In this embodiment, illumination from both sides of the molds as shown in FIG. 9 is effective in view of the curing rate and the prevention of curing strain. In FIG. 9, the arrows indicate the light illuminated from both sides, reference numeral 17 designates the upper mold, 18 the lower mold, 19 the uncured plastic material, 20 the recessed portion communicating with the feed passage, and 21 the already cured part of the plastic material.

FIG. 10 schematically shows one embodiment of the apparatus for producing the plastic lens according to the present invention. A mold 22 is used for producing a concave lens and has substantially the same structure as the mold of FIG. 3. Around a ring-shaped high pressure mercury lamp 23 is disposed a ring-shaped reflector 24 having a parabolic cross section. Below the open side of the reflector, a ring-shaped lens 25 is provided. Further, below the lens 25 are vertically movable variable power lenses 26 and a fixed lens 27 which focus the ring-shaped light on the mold 22. The centers of the lamp 23, the reflector 24 and the lenses 25, 26 and 27 are substantially aligned. The lens 25 has a doughnut shape which corresponds to a peripheral portion of a convex lens. In FIG. 10, an imaginary central portion of the convex lens is indicated with an alternate long and two short dashes line. Thus, the lens 25 substantially acts as a convex lens and can focus a parallel light beam having a ring shape, which is generated with the high pressure mercury lamp 23 and the reflector 24, toward the optical axis. The variable power lenses 26 modify a focus angle of the light which has been focused with the lens 25 so that, after passing through the lens 27, the light forms an image in the cavity 28 of the mold 22. In addition, the variable power lenses 26 can change a radius of the ring-shaped pattern of the irradiated light by moving the lenses 26 up and down relative to the lens 25. That is, in FIG. 10, the lenses 26 are located at an intermediate position. When the variable power lenses 26 are shifted upwardly to the upper limit position A, the upper surface 29 of the lenses 26 reaches the dashed line 30, so that the light beam indicated with the dashed lines illuminates the outermost part of the cavity 28 of the mold 22. When, the variable power lenses 26 are lowered to the lower limit position B, the light beam is narrowed to form a point-like light. Thus, at the start of the molding process, the variable power lenses 26 are positioned at the lower limit position B, and then the lenses 26 are shifted upwardly as the photopolymerization proceeds to enlarge the diameter of the ring-shaped light pattern, whereby the plastic material in the mold cavity can be thoroughly cured from the center to the periphery of the mold. The lens 27 can focus the light in the cavity through vertical movement thereof. When the cavity 28 has a large depth, the lens 27 is preferably vibrated vertically. In FIG. 10, reference numeral 31 designates the feed passage.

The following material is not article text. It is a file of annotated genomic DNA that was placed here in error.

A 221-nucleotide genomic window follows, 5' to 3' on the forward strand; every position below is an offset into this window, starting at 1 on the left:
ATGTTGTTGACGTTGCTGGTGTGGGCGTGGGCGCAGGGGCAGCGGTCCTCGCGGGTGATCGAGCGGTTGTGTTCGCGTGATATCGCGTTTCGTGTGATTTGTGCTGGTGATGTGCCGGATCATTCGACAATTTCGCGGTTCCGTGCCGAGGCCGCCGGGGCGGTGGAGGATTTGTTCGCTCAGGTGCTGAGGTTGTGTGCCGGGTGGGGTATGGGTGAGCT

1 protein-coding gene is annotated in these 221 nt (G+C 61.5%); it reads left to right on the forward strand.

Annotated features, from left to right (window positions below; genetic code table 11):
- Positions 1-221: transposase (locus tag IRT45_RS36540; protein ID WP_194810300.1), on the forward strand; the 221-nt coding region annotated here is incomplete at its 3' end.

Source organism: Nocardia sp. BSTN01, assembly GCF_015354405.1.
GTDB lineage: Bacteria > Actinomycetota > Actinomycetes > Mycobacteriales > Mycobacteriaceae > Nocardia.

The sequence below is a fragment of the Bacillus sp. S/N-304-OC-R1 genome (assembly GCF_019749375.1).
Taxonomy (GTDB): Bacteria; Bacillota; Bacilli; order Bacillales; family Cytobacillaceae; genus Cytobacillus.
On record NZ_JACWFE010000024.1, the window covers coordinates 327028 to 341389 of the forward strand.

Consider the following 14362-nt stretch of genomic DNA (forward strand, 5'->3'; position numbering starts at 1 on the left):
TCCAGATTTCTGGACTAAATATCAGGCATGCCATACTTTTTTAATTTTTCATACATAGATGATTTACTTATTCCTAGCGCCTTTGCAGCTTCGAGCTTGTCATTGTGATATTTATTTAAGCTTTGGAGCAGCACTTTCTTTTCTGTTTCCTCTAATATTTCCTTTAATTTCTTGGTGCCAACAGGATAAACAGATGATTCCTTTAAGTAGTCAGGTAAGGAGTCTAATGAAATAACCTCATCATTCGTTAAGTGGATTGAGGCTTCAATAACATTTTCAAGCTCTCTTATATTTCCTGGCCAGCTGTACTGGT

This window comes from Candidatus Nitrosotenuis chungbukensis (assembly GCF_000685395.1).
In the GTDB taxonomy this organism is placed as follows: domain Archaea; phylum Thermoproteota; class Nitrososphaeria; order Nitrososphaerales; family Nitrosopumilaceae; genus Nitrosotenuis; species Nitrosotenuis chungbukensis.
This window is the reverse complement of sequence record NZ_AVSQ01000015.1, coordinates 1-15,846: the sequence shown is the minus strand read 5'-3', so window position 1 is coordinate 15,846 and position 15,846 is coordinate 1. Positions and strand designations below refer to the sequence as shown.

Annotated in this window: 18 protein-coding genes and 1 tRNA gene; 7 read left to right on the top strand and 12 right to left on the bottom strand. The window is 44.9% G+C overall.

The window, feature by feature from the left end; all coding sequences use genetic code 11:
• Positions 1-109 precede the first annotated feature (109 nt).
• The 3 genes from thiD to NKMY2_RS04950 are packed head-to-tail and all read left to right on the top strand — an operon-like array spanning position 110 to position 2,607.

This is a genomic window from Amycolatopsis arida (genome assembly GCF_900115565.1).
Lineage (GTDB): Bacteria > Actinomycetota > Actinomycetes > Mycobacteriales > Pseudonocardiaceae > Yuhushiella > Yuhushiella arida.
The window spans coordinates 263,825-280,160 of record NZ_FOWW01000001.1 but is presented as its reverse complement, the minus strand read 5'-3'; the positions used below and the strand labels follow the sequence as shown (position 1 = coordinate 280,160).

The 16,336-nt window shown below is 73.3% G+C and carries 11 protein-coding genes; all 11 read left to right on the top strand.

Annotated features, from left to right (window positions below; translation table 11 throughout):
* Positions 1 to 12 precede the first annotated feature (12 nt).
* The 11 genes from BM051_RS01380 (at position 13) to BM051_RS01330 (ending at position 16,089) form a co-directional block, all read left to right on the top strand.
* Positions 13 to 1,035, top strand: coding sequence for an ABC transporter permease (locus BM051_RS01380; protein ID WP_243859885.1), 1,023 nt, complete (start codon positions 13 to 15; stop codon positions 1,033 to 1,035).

FIG. 11 illustrates another embodiment of the light source to be used in the apparatus for producing the plastic lens according to the present invention, in which a small mercury lamp 32, which is similar to a point light source, is employed instead of the ring-shaped high pressure mercury lamp 23 in FIG. 10. Below the mercury lamp 32 is a quartz glass plate 33 on which a chromium metal layer 34 is deposited so as to form a ring-shaped transparent part through which the light passes. The light passing the ring-shaped transparent part on the quartz glass plate 33 forms a ring-shaped light beam, which can be shrunk or enlarged and then irradiated on the plastic material in the mold in the same manner as in FIG. 10. Such a light source is economical and is easily set up.

FIG. 12 shows a further embodiment of the apparatus for producing the plastic lens. The light source consists of a ring-shaped high pressure mercury lamp 36, a ring-shaped mirror 37 and a ring-shaped lens 38 and generates substantially parallel light beams in the direction towards the center of the ring as shown by the solid lines. A conical mirror 39 has an apex angle of about 90 and is positioned concentrically with the ring-shaped lamp 36. The light beams are reflected on the surface of the conical mirror 36 in the downward direction. Then, through a Fresnel lens 40 which acts as a convex lens, the light is focused in a cavity 42 of a mold 41. When the cavity has a large depth, the Fresnel lens 42 is moved up and down to shift the focal point in the depth-wise direction. In FIG. 12, reference numerals 43, 44 and 45 designate the upper mold, the lower mold and the feed passage, respectively. The light source and the conical mirror can be relatively moved in the axial direction. When the light source is lowered, the light beams pass along the broken lines in FIG. 12. That is, when the light source moves towards the mold, the light beams are reflected near the apex of the conical mirror 39 so that the radius of the ring-shaped light is decreased. Thus, at the start of the molding process, the relative position of the light source with the mirror 39 is so adjusted that the light beams are reflected on the mirror surface near the apex of the conical mirror 39 and, as the photopolymerization proceeds, the light source and/or the conical mirror are relatively moved so that the light beams are reflected on the a portion of mirror surface spaced from the apex of the conical mirror 39 so as to increase the radius of the ring-shape light irradiated on the plastic material in the mold cavity.

In this apparatus of FIG. 12, since no variable power lens is required, the apparatus can be made simple and compact.